Hanson, who participated on the PERF panel, said that while it can be time consuming, networking is bene­ficial for women as they work toward breaking through the established male network-the result of what has traditionally been seen as a man's profession, she noted. Getting to the top is tough for men, and even more difficult for women, she said.

"It's an internal thing, breaking into the 'good old boy' network," Hanson explained. "That's why some of us feel strongly about separating. You can't break a group apart; you have to be a part of it and make things better from the inside. That's worked well for me," said Hanson, who has been a police officer for 20 years. Her female peers are focused on working at high levels with men, rather than alienating themselves. "We just want to be treated equally. That's all we ask."

A Juggling Act

According to statistics presented by the panel, only 9 percent of sworn officers working in the United States in 1993 were women. Today, 3 percent of those working as police officers hold the rank of sergeant. And only I percent hold command positions.

"Law enforcement is still not seen as viable employment for females," said panelist Joy Rikala, chief of police at the University of Minnesota, which is said to be the largest campus in the United States. Rikala, who has worked organized crime investigations, narcotics and police corruption, has served on several federal task forces studying continuing education and police devel­opment issues. She holds a master's degree in management and is a gradu­ate of the FBI Academy.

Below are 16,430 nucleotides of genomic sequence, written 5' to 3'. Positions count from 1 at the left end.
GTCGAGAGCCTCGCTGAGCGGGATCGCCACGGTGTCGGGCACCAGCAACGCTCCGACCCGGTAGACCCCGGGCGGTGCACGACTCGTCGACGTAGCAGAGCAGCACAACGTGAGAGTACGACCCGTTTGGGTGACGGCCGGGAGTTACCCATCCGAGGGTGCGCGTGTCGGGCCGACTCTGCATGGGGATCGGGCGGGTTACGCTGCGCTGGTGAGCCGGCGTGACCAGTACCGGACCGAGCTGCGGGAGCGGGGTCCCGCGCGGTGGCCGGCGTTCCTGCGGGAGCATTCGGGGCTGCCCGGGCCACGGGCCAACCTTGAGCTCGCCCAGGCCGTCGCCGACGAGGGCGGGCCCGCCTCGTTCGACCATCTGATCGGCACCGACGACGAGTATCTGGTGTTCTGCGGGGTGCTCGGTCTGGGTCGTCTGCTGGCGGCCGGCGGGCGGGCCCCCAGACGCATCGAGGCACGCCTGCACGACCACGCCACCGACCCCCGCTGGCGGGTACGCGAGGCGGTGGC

"Often, we get out of patrol and go into specialized units. Females become satisfied with that as a career goal, and there's no more development," Rikala said. She added that women must work harder than men to get considered for advancement to echelon levels; however, the time commitment often becomes too great. "The perception is that females have got to give more," she added.

That, says Hanson, is a major prob­lem for women. The only way for any officer-male or female-to get pro­moted is to work harder and be better than the others. That's not always easy.

CONTINUED: The Longest Climb «   Page 1 of 3   »